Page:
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Marginal: (Un)Stuck in the Middle

Being on the edge sounds dangerous.

Being on the edge sounds dangerous. But being on the edge is quite possibly beneficial. Being in the middle sounds better; it seems to imply that there’s cushion on both ends. But being in the middle, at least when it comes to products, is quite probably horrible. You don’t want to be there. In Treasure Hunt: Inside the Mind of the New Consumer by Michael J. Silverstein, with John Butman (Portfolio; $26.95), Silverstein talks about “death in the middle to the average middle-market producer.” That’s right. Fini. The end. The middle is a place that may seem to have mass, but which offers no margin. This is the place where you have to make it on volumes...but the volumes are shrinking faster than that expensive golf shirt that you accidentally put in the dryer. Silverstein’s argument is sobering and readily provable. He maintains that the people in the American middle class—which he defines as having annual earnings from $50,000 to $150,000—have to make choices about what they purchase, and they tend to gravitate toward the edges. Go to a Costco on a Saturday. If you’re not a member, just look at the parking lot. There’s a river of people moving barges of merchandise. These people are after a deal. A bargain. No one needs that much toothpaste at any one time. Check the sales numbers for Cadillac, BMW, Lexus, and the like. They’re doing well. People are looking for luxury. The point is, the consumer must make tradeoffs in order to achieve that luxury (it doesn’t necessarily have to be a car: think of the people you know who have exceedingly high-end audio systems, for example). To get the STS they need to economize elsewhere—like on toothpaste.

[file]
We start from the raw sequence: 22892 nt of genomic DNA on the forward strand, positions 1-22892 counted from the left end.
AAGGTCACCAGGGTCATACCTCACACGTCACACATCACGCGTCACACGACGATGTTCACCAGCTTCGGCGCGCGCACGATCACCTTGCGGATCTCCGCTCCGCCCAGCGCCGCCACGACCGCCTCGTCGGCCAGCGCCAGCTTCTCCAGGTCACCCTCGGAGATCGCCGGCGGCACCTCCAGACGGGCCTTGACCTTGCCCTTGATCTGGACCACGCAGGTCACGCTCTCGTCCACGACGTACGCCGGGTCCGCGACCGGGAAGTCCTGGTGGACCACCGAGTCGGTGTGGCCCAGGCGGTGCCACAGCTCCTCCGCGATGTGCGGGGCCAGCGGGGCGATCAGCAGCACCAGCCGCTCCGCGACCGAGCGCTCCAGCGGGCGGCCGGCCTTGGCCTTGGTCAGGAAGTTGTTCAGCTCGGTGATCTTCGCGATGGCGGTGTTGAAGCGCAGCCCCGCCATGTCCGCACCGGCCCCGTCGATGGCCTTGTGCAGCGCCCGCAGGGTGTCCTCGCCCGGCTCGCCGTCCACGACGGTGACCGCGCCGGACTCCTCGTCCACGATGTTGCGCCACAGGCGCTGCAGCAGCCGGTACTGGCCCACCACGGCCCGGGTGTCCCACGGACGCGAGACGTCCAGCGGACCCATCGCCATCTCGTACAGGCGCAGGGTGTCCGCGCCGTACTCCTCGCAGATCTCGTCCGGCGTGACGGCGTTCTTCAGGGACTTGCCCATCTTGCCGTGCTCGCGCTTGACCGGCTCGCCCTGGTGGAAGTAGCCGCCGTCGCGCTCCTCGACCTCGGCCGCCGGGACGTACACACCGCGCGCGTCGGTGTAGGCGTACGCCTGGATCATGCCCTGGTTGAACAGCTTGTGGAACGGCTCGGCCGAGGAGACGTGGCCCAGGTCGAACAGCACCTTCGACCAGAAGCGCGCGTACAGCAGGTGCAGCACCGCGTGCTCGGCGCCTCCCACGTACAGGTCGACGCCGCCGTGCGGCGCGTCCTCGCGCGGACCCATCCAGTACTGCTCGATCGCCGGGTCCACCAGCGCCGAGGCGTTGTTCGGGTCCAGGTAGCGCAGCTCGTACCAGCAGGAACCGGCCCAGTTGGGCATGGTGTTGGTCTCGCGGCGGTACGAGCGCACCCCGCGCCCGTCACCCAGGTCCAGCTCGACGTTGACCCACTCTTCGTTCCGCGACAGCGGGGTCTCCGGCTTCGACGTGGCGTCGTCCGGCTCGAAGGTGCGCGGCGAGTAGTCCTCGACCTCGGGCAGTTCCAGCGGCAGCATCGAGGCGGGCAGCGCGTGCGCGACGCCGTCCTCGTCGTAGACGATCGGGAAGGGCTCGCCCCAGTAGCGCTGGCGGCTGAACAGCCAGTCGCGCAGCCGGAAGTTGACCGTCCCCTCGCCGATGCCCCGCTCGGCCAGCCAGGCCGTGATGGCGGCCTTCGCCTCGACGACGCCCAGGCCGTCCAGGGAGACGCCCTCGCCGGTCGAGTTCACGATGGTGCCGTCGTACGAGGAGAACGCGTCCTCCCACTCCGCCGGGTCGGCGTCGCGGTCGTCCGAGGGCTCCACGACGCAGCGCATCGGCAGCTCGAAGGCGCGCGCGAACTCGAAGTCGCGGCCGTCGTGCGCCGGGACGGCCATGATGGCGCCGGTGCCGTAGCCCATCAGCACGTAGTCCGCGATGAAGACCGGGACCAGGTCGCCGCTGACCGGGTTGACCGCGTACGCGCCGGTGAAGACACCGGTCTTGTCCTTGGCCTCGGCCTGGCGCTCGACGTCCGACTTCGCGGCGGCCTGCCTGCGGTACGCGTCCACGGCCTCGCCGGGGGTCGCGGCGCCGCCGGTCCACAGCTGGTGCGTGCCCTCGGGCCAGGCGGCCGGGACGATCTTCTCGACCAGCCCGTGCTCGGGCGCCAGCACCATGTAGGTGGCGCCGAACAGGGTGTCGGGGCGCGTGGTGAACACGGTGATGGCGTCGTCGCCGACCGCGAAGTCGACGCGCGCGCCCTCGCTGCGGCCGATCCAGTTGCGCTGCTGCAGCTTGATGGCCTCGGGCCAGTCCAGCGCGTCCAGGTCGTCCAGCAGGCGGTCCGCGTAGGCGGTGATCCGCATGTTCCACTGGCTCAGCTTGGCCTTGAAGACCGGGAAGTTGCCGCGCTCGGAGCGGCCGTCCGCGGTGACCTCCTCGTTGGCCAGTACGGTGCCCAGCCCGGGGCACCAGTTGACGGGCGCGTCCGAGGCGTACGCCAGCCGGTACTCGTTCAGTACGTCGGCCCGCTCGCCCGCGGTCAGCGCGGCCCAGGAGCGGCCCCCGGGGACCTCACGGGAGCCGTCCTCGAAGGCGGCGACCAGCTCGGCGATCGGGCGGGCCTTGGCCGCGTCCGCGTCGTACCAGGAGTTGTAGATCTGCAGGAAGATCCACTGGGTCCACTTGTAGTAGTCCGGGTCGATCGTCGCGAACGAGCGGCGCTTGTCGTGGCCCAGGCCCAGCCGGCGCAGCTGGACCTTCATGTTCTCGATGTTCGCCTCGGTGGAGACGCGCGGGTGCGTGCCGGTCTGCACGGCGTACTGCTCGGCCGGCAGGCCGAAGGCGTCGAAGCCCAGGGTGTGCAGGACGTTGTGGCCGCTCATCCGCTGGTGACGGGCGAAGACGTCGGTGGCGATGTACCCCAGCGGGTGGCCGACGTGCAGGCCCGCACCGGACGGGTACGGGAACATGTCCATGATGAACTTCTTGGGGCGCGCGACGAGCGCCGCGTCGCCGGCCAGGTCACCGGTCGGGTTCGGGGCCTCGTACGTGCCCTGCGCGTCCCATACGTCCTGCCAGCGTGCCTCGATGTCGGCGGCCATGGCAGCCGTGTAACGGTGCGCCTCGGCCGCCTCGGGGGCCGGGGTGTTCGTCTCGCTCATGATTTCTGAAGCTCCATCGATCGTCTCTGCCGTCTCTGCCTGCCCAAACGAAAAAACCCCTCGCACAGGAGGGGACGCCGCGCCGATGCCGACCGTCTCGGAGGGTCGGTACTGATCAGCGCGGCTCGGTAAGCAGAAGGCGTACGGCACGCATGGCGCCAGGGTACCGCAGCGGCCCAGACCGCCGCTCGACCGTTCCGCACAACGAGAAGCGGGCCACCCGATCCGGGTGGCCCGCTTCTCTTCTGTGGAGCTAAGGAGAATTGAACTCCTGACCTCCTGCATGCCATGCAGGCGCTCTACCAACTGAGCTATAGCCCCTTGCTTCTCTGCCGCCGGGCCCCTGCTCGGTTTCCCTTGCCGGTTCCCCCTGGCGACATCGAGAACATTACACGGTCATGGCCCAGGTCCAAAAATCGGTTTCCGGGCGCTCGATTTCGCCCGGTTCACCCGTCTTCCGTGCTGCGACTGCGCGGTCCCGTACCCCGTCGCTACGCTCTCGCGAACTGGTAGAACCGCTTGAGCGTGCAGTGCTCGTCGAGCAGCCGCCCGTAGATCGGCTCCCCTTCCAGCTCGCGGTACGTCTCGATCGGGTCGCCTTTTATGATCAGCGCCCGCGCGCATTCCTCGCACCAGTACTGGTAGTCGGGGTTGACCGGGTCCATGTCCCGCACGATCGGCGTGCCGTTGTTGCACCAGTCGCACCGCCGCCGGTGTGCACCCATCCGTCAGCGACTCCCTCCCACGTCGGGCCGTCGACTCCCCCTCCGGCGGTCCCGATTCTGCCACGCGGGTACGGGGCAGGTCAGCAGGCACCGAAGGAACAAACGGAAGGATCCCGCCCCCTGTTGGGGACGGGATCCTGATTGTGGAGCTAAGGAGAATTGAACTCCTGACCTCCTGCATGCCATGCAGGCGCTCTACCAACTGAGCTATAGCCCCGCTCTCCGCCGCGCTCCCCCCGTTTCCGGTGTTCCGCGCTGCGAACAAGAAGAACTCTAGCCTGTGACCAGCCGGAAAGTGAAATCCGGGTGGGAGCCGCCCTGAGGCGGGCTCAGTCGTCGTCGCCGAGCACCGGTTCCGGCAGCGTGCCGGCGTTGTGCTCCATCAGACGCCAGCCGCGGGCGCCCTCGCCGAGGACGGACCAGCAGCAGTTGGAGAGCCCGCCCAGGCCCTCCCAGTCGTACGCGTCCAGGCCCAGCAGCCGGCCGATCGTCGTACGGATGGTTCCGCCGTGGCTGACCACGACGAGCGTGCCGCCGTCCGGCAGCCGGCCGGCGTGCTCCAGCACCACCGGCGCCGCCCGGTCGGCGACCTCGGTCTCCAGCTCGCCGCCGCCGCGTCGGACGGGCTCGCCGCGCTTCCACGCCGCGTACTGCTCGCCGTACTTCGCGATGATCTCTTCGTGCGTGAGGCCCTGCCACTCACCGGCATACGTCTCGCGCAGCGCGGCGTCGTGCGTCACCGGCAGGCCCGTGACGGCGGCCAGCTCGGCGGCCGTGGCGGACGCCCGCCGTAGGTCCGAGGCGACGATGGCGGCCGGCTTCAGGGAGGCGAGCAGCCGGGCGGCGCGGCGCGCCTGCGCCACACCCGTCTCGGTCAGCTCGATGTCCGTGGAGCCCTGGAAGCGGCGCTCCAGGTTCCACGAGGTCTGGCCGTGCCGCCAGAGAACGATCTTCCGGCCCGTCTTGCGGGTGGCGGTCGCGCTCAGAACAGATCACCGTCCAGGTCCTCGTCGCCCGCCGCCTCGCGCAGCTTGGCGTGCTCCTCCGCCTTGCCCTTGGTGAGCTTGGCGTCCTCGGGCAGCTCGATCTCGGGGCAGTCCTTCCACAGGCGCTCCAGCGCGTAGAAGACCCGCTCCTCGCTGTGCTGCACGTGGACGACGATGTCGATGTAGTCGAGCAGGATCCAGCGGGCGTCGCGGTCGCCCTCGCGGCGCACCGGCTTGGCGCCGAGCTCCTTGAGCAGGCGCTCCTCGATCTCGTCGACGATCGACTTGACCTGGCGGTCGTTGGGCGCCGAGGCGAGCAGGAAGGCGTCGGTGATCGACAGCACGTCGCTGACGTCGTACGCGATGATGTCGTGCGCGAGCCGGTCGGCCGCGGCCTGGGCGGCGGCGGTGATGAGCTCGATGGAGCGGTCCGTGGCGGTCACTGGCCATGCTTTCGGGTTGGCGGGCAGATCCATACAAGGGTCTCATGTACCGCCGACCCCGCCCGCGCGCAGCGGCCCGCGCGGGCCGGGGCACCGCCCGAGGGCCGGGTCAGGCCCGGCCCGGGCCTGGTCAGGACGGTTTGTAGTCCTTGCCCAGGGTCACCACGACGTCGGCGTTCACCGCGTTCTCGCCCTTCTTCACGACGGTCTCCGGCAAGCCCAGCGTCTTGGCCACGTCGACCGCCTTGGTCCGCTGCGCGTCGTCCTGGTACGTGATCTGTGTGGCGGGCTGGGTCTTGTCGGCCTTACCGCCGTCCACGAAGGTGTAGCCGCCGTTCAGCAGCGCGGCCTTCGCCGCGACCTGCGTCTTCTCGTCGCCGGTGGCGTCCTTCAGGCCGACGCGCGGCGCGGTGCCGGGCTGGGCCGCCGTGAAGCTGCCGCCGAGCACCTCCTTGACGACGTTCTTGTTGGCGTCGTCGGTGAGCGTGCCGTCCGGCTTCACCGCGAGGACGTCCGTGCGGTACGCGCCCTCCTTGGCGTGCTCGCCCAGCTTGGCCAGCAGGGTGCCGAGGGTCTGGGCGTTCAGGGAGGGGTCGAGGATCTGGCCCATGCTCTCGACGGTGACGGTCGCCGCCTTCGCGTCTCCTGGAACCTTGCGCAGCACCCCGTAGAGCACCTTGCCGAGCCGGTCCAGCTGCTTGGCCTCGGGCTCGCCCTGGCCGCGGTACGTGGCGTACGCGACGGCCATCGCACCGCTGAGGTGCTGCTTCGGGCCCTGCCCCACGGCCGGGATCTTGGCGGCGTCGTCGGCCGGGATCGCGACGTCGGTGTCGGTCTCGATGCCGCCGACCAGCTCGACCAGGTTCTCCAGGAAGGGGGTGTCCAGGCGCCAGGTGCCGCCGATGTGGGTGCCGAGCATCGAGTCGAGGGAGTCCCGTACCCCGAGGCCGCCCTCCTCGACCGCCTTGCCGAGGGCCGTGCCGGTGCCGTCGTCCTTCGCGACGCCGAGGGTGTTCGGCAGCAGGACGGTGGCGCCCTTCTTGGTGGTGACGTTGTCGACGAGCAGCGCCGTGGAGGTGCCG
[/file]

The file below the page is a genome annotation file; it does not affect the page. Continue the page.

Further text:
But don’t think for a minute that “economizing” means that people what things that are “cheap.” Silverstein puts it: “When trading down, consumers still rely on their value calculus—analyzing cost, worth, brand value, design, use, and expected longevity.” Even low-cost producers must have distinctive features and functions or the consumer will go elsewhere. And there’s the rub for those who are in the middle, because middle-market products—be they Kraft macaroni and cheese or Chevrolets, two examples Silverstein cites—have a difficult time of making themselves sufficiently distinctive from the products offered at the lower end.

This is not to suggest that products offered in the middle are immediately doomed—the middle of the market, Silverstein notes, “is still the biggest piece of the consumer goods pie, with some $2 trillion worth of spending each year in the United States”—but the problem is that it is shrinking. The futures of those in the middle are not profitably bright. (Silverstein: “For General Motors, a company that has always thrived on the middle market and has only a small trading-up business, the shift is cataclysmic.”)

For those companies that want to change, to go from the middle to somewhere else (trading up or trading down), it is probably more a matter of a mental and cultural change than anything else. Computer-aided design and engineering systems can expedite product development so there can be a proliferation of products. Factories can be fitted with tooling and equipment that can profitability produce smaller lots. So it isn’t like this can’t be done. But what is the extent to which people are willing to leave the middle, to leave the place that seems comfortable, the place that has historically been the place of if not profits, then at least not tremendous losses? Probably not very good. But the middle is shrinking faster than ever. It is going to be a case of being distinctive or of being irrelevant. 

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